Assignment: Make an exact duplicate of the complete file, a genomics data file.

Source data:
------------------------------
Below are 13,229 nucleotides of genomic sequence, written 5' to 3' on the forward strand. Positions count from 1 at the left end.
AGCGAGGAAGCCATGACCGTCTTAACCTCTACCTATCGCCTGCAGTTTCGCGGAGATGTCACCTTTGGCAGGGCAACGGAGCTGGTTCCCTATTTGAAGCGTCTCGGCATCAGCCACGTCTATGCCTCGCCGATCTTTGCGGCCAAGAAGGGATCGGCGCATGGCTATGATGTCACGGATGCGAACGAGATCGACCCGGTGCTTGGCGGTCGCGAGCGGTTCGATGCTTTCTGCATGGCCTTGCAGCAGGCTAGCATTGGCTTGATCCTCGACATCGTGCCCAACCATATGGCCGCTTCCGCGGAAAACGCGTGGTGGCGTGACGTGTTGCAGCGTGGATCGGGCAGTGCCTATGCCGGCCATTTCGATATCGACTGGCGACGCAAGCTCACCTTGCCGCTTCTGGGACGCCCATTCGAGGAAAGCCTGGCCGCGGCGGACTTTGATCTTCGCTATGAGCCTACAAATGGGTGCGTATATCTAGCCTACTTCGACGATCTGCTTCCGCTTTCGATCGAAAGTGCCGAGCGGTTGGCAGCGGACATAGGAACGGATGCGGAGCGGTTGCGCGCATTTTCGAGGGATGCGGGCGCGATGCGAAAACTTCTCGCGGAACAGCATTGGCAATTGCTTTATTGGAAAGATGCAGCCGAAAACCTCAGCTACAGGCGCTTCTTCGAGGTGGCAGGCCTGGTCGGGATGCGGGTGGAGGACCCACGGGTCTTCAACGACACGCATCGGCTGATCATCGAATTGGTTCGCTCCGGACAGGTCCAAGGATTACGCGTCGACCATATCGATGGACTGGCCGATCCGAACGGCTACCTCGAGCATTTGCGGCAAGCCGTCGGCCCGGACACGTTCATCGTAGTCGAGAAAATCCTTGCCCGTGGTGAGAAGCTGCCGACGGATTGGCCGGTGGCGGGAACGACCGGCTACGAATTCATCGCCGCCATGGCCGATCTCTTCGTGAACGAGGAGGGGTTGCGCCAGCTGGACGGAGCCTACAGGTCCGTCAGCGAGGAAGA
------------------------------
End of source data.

Below are 13,229 nucleotides of genomic sequence, written 5' to 3' on the forward strand. Positions count from 1 at the left end.
AGCGAGGAAGCCATGACCGTCTTAACCTCTACCTATCGCCTGCAGTTTCGCGGAGATGTCACCTTTGGCAGGGCAACGGAGCTGGTTCCCTATTTGAAGCGTCTCGGCATCAGCCACGTCTATGCCTCGCCGATCTTTGCGGCCAAGAAGGGATCGGCGCATGGCTATGATGTCACGGATGCGAACGAGATCGACCCGGTGCTTGGCGGTCGCGAGCGGTTCGATGCTTTCTGCATGGCCTTGCAGCAGGCTAGCATTGGCTTGATCCTCGACATCGTGCCCAACCATATGGCCGCTTCCGCGGAAAACGCGTGGTGGCGTGACGTGTTGCAGCGTGGATCGGGCAGTGCCTATGCCGGCCATTTCGATATCGACTGGCGACGCAAGCTCACCTTGCCGCTTCTGGGACGCCCATTCGAGGAAAGCCTGGCCGCGGCGGACTTTGATCTTCGCTATGAGCCTACAAATGGGTGCGTATATCTAGCCTACTTCGACGATCTGCTTCCGCTTTCGATCGAAAGTGCCGAGCGGTTGGCAGCGGACATAGGAACGGATGCGGAGCGGTTGCGCGCATTTTCGAGGGATGCGGGCGCGATGCGAAAACTTCTCGCGGAACAGCATTGGCAATTGCTTTATTGGAAAGATGCAGCCGAAAACCTCAGCTACAGGCGCTTCTTCGAGGTGGCAGGCCTGGTCGGGATGCGGGTGGAGGACCCACGGGTCTTCAACGACACGCATCGGCTGATCATCGAATTGGTTCGCTCCGGACAGGTCCAAGGATTACGCGTCGACCATATCGATGGACTGGCCGATCCGAACGGCTACCTCGAGCATTTGCGGCAAGCCGTCGGCCCGGACACGTTCATCGTAGTCGAGAAAATCCTTGCCCGTGGTGAGAAGCTGCCGACGGATTGGCCGGTGGCGGGAACGACCGGCTACGAATTCATCGCCGCCATGGCCGATCTCTTCGTGAACGAGGAGGGGTTGCGCCAGCTGGACGGAGCCTACAGGTCCGTCAGCGAGGAAGA